Driving slower helps save gas, and staying in each destination longer can help save on camping ground fees, the Bennetts said.
"If you stay for a week, you'll pay less on average than if you're just paying by the night," Julie said, speaking of most camping grounds in the US.
Weekday campsite reservations are easier to get and sometimes cheaper than weekends.
If you have the flexibility in your schedule, Marc and Julie recommend getting campsite reservations during the week because it's easier, less crowded, and likely cheaper than weekend night reservations.
To avoid paying for campsites altogether, Marc and Julie recommend staying the night off-grid.
The Bennetts suggest "boondocking" — a term RVers use to describe camping without being hooked up to water, sewage, or electricity — on public land governed by the Bureau of Land Management, where people can park their vehicles for free.
Some businesses will even let you park overnight for free, from Walmarts to vineyards, Marc and Julie said.
Marc and Julie said that if you ask, you may be able to stay at a Walmart, a casino, or a vineyard overnight for free, as they have done.
Cooking your own food will save you money on the road, too, according to the Bennetts.
Marc and Julie recommend cooking as much as you can to save money while traveling in an RV, they previously told Insider.
If you're planning on visiting National Parks, the couple recommends getting an annual park pass to save money on entrance fees.
It's really cost-effective to get an annual National Park Pass, Julie said. The $80 pass gets you into all the national parks for a year, according to the US Park Pass website.
Unless you're living in it full-time, it might be more cost-effect to rent an RV, according to the Bennetts.
Marc said that if you're only taking a few trips a year, it may not be worth it to own an RV once you pay for storage, insurance, registration, repairs, and maintenance.
Your RV will likely have some problems off the lot - especially if it's new, Julie said.
An RV is like a "little rolling earthquake," Julie said.
So the couple recommends what they call a "shakeout trip" close to home to test out the vehicle and make a list of all its issues before driving far away.
Once you've made the list on your local trips, Marc said to take the RV to a dealer to get everything fixed before heading out on a big trip.
When it comes to parking, the Bennetts said that in nature, level ground is hard to find.
Once you're ready to park, you're going to find that level ground is rare, the Bennetts said. So carry leveling blocks to put under your tires to keep your RV level.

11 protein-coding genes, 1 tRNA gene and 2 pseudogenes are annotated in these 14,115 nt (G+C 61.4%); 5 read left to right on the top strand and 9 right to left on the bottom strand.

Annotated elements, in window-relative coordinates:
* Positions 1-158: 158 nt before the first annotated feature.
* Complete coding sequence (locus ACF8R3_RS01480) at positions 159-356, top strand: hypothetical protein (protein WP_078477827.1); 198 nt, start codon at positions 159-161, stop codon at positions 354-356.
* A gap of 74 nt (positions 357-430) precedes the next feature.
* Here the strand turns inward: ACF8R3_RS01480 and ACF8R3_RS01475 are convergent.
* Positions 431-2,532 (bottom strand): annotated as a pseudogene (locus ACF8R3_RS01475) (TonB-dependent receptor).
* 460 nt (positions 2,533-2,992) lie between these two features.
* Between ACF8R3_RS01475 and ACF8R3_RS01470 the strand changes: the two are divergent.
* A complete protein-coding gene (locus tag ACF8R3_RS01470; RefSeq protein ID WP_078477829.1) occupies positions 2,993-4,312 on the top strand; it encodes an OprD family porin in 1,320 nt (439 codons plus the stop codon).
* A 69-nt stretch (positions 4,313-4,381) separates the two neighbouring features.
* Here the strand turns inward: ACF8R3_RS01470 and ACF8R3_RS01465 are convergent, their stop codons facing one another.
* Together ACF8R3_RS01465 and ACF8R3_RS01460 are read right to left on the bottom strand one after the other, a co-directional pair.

Don't forget to make sure they are made for the weight of your RV, Marc and Julie cautioned, adding that they use the Tri-Lynx Levelers, which come in a pack of 10.
If you have any troubles, RV-lifers are generally very approachable and helpful, according to the Bennetts.
Marc said people should know it's not that scary to approach other people with RVs for help because it's a welcoming community.
And dealing with waste isn't as scary as you think either, Marc said, as long as you follow the right procedures.
Dealing with waste is pretty easy, but if you misuse the tanks, you'll be dealing with a smelly mess, according to Marc and Julie.
The Bennetts said there are two tank valves: One is black, and the other is gray.
Keep the black one closed (as that's the valve for poop) so the waste doesn't dry up. Once they're both at least half full, dump the black tank first followed by the gray.
When it comes to safety, it's important to check the weather everywhere in between your starting point and destination.
Keep an eye on the weather not only where you are and where you're going, but also everywhere in between, too, the couple said.
If it's windy, try stopping for a bit. You're in a home on wheels, after all.
"Try to avoid driving in winds," Julie added. "It's more dangerous, stressful, physically fatiguing to drive an RV in windy conditions."
Fires are more common in RVs than in traditional homes, the Bennetts said, so they travel with five fire-suppressant foam cans.
The Bennetts said they have three Fire Fight handheld foam cans in their motor home, one on the outside of the vehicle, and one in the driver's area.